Preserving food is an essential skill of the homesteading lifestyle. Whether you grow the food yourself or purchase it in bulk at farmers markets, some kind of preservation is needed so you can have certain fruits and vegetables later in the year.

While canning, pickling and freezing work well, adding dehydration to the mix gives you even more diversity. Instead of spending lots of money on a fancy machine, you can make a solar food dehydrator for much less, and take pride in your DIY project.

Dennis Scanlin of the Appropriate Technology Program at Appalachian State University spent nearly 20 years testing and experimenting solar dehydrator designs. His solar dehydration unit can dry large amounts of food quickly, and is wheeled for easy movement. Plus, you can add light bulbs to improve operation when the weather is cloudy or humid.

With a few tools and basic woodworking skills, this solar food dehydrator can become a vital part of your homestead.

“This design relies on indirect solar power, meaning the drying food is not exposed to the sun but instead to solar-heated air. Our dryer takes advantage of the natural process of rising hot air to operate efficiently without any electric fans.

The drying chamber of this dehydrator supports 11 trays to hold up to 10 pounds of thinly sliced food — about 35 to 40 medium-sized apples, for reference. It can dry this amount of food in two sunny days, or about half this amount of food in one sunny day because of better ventilation and reduced food mass. The temperature inside the chamber can easily soar to more than 140 degrees Fahrenheit.”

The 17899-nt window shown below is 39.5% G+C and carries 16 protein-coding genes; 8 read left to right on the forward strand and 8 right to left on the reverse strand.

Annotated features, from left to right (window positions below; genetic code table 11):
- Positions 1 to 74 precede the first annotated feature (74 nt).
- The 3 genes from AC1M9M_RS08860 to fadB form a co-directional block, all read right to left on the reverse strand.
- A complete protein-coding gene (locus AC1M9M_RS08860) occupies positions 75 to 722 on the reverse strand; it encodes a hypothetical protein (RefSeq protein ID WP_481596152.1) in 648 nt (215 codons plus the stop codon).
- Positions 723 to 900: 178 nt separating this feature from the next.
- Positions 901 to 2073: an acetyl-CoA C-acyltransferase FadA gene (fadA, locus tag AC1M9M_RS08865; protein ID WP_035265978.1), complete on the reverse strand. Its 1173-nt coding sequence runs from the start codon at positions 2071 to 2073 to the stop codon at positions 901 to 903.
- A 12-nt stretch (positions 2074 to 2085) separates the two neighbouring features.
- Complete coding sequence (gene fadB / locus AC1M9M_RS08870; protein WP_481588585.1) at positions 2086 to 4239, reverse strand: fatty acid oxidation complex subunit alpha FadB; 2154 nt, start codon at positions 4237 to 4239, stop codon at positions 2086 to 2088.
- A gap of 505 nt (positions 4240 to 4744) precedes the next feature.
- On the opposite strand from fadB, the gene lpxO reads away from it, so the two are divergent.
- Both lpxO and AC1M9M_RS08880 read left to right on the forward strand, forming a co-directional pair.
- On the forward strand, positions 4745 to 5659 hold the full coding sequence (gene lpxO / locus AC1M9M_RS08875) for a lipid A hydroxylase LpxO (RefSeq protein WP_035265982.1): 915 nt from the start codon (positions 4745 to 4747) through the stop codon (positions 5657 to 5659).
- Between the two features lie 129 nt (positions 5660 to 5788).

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Visit here for detailed instructions on building and using Scanlin’s solar food dehydrator.

Materials List
• One 4-by-8-foot sheet of 3/4-inch plywood, exterior grade
• One 4-by-8-foot sheet of 1/4-inch plywood, exterior grade
• Five 1-by-6s, 8 feet long, pressure-treated
• Two 2-by-4s, 8 feet long, pressure-treated
• 2 wheels, 8-inch-diameter
• 36-inch-long, 1/2-inch-diameter steel axle
• 2 heavy-duty hinges
• Six 27-by-96-inch sheets of metal lath
• 3 square feet aluminum screen
• One 2-by-6-foot sheet of FRP (fiber-reinforced plastic)
• 30 square feet food-grade screening
• Heavy-duty aluminum foil, 25-foot roll
• 3/4-by-1/8-inch aluminum battens, 16 feet total length
• 1 1/4-inch No.8 exterior-grade Phillips flat-head screws (100 or more)
• 1 5/8-inch No. 8 exterior-grade Phillips flat-head screws (about 30)
• 1-inch No. 8 round-head screws (about 20)
• Eight 3/8-by-3-inch bolts, nuts and washers
• Four 3/8-by-4-inch bolts, nuts and washers
• 4 hook-and-eye fasteners
• 1/4-inch staples
• Exterior-grade latex paint and primer, any light color
• High-temperature spray paint, black
• Waterproof glue
• Silicone caulk
• Weatherstripping
• Shingles

Tools List
• Circular saw with rip guide
• Router with 3/4-inch straight bit and cutting guide
• Electric drill with No. 8 pilot-hole and countersinking bits
• 2 sawhorses
• Long straightedge
• Marking pencil
• Protractor
• Framing square
• Level
• Tape measure
• Staple gun
• Caulk gun
• Paintbrush
• Wrenches
• Tinsnips
• Utility knife
• Clamps
• Heavy work gloves

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Justin Gardner is a peaceful free-thinker with a background in the biological sciences. He is interested in bringing rationality back into the national discourse, and independent journalism as a challenge to the status quo.